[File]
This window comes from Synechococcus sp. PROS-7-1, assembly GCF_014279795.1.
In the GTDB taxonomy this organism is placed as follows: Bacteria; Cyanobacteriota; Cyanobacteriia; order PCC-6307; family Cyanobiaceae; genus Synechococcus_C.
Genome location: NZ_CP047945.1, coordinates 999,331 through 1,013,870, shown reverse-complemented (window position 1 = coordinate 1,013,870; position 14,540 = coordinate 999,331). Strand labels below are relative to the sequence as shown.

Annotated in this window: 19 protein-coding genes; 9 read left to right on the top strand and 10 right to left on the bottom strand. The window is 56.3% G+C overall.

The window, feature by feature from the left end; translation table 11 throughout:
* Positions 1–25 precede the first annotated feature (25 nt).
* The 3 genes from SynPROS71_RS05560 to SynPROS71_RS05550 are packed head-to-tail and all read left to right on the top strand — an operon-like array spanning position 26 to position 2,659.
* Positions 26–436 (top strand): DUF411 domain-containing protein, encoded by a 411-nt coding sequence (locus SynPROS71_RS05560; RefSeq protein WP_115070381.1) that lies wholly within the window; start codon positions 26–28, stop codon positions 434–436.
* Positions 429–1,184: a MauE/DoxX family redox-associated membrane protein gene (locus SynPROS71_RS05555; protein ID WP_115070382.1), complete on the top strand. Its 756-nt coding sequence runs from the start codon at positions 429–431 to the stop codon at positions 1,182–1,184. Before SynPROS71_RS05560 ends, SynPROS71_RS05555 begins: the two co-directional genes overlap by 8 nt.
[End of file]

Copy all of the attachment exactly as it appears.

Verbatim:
This window comes from Synechococcus sp. PROS-7-1, assembly GCF_014279795.1.
In the GTDB taxonomy this organism is placed as follows: Bacteria; Cyanobacteriota; Cyanobacteriia; order PCC-6307; family Cyanobiaceae; genus Synechococcus_C.
Genome location: NZ_CP047945.1, coordinates 999,331 through 1,013,870, shown reverse-complemented (window position 1 = coordinate 1,013,870; position 14,540 = coordinate 999,331). Strand labels below are relative to the sequence as shown.

Annotated in this window: 19 protein-coding genes; 9 read left to right on the top strand and 10 right to left on the bottom strand. The window is 56.3% G+C overall.

The window, feature by feature from the left end; translation table 11 throughout:
* Positions 1–25 precede the first annotated feature (25 nt).
* The 3 genes from SynPROS71_RS05560 to SynPROS71_RS05550 are packed head-to-tail and all read left to right on the top strand — an operon-like array spanning position 26 to position 2,659.
* Positions 26–436 (top strand): DUF411 domain-containing protein, encoded by a 411-nt coding sequence (locus SynPROS71_RS05560; RefSeq protein WP_115070381.1) that lies wholly within the window; start codon positions 26–28, stop codon positions 434–436.
* Positions 429–1,184: a MauE/DoxX family redox-associated membrane protein gene (locus SynPROS71_RS05555; protein ID WP_115070382.1), complete on the top strand. Its 756-nt coding sequence runs from the start codon at positions 429–431 to the stop codon at positions 1,182–1,184. Before SynPROS71_RS05560 ends, SynPROS71_RS05555 begins: the two co-directional genes overlap by 8 nt.